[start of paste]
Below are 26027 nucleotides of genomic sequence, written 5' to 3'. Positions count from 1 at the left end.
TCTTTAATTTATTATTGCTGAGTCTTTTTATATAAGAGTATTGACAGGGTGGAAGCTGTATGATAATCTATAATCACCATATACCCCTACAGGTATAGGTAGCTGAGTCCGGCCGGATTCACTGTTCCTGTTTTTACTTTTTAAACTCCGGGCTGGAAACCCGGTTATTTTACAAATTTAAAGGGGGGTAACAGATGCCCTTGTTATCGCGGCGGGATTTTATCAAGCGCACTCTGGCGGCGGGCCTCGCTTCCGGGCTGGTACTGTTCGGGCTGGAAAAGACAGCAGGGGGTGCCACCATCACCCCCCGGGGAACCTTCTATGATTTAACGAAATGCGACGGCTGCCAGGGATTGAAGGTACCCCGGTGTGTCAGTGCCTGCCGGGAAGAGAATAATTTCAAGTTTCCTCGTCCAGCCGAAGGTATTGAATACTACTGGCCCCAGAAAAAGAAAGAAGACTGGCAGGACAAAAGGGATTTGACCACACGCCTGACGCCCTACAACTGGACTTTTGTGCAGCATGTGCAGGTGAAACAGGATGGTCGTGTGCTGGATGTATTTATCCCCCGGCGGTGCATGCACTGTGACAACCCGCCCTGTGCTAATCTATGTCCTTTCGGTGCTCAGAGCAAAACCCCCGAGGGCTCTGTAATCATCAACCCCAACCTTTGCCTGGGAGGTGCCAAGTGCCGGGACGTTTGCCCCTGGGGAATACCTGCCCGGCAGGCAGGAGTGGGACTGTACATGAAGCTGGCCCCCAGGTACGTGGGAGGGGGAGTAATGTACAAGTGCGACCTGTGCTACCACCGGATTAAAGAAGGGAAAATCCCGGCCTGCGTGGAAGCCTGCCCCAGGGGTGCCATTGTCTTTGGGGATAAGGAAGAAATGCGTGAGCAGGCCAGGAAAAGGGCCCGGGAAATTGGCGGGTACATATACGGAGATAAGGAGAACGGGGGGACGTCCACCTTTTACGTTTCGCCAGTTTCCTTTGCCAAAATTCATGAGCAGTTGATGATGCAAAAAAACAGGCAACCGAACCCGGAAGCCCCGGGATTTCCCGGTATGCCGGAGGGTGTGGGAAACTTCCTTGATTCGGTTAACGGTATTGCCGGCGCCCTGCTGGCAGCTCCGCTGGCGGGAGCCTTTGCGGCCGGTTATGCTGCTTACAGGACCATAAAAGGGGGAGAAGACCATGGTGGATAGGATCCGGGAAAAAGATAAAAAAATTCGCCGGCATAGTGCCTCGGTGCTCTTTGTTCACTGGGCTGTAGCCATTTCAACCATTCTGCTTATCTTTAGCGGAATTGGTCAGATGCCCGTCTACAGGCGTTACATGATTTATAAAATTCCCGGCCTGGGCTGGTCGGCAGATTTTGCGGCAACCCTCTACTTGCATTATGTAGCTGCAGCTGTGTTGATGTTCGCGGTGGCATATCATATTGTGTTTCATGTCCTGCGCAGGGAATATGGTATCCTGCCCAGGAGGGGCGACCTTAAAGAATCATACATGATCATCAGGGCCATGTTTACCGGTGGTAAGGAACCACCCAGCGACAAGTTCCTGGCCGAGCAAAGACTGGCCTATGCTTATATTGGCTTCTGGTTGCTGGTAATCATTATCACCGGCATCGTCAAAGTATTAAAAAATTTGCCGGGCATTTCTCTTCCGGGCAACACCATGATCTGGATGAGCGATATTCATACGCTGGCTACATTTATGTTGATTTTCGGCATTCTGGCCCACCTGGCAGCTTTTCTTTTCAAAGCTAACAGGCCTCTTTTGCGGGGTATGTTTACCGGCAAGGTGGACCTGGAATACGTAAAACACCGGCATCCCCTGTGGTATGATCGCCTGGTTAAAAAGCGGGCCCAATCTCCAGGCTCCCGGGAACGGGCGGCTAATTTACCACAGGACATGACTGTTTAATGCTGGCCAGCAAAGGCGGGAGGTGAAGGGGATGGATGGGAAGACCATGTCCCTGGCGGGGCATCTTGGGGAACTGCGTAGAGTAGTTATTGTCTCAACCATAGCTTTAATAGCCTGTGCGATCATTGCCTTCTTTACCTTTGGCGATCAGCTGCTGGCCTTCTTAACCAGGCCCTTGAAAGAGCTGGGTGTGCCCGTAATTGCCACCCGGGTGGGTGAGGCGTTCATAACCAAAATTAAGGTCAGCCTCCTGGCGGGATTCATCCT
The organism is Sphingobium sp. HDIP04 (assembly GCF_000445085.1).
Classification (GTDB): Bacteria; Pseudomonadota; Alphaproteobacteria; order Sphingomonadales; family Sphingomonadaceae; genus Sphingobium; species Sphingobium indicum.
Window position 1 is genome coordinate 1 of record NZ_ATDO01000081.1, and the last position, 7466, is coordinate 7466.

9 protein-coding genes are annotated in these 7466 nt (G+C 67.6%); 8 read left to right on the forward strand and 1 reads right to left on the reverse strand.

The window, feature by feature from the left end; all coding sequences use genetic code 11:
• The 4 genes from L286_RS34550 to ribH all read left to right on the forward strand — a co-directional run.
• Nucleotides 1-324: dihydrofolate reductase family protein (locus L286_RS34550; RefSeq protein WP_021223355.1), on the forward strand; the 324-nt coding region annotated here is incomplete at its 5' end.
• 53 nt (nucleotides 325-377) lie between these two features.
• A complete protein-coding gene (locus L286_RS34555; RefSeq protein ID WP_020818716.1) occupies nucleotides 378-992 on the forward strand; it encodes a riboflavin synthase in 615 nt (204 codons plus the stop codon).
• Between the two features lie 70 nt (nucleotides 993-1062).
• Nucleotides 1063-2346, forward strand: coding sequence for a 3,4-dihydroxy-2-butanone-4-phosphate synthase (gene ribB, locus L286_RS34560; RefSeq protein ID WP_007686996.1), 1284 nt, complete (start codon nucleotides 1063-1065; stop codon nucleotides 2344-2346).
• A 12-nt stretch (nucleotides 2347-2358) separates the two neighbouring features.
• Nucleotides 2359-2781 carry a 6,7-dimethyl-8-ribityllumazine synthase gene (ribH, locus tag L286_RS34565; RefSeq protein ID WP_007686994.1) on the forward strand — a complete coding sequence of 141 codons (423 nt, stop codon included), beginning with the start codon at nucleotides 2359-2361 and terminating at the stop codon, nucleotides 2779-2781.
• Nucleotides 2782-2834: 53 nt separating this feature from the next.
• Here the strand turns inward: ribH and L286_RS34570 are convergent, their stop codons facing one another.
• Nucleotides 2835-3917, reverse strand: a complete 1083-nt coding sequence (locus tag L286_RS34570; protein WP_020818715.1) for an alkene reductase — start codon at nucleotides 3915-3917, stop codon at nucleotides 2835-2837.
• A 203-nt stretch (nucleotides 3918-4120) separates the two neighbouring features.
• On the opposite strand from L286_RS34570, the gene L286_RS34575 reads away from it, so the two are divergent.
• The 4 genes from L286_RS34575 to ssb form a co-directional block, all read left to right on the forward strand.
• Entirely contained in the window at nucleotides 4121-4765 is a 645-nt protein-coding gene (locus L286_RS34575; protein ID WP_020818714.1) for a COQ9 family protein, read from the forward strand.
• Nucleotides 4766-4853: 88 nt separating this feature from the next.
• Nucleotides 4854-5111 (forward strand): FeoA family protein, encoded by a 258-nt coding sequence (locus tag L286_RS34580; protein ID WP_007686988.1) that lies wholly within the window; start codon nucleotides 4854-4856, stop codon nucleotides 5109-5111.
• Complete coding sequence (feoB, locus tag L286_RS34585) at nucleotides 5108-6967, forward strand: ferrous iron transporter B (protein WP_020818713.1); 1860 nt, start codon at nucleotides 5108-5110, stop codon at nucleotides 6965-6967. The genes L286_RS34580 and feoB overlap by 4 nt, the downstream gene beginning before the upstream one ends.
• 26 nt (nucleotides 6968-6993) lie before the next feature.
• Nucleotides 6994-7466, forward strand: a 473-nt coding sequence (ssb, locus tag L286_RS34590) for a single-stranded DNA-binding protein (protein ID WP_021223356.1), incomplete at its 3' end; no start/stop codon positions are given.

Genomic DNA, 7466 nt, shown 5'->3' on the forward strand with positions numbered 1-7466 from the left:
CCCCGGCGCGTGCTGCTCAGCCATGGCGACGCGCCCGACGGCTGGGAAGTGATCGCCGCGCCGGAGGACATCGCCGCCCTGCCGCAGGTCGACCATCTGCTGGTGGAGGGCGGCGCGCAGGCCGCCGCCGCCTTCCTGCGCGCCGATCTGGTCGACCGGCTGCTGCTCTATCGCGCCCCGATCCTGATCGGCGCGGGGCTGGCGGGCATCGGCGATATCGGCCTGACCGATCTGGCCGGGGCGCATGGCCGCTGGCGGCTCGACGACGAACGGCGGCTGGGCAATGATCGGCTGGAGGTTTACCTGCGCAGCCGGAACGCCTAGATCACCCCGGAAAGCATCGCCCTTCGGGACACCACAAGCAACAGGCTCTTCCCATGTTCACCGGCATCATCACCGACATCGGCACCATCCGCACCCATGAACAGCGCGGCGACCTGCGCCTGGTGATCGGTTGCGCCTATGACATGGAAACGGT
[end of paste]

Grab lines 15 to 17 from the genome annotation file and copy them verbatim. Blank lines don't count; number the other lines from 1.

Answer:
• Nucleotides 2359-2781 carry a 6,7-dimethyl-8-ribityllumazine synthase gene (ribH, locus tag L286_RS34565; RefSeq protein ID WP_007686994.1) on the forward strand — a complete coding sequence of 141 codons (423 nt, stop codon included), beginning with the start codon at nucleotides 2359-2361 and terminating at the stop codon, nucleotides 2779-2781.
• Nucleotides 2782-2834: 53 nt separating this feature from the next.
• Here the strand turns inward: ribH and L286_RS34570 are convergent, their stop codons facing one another.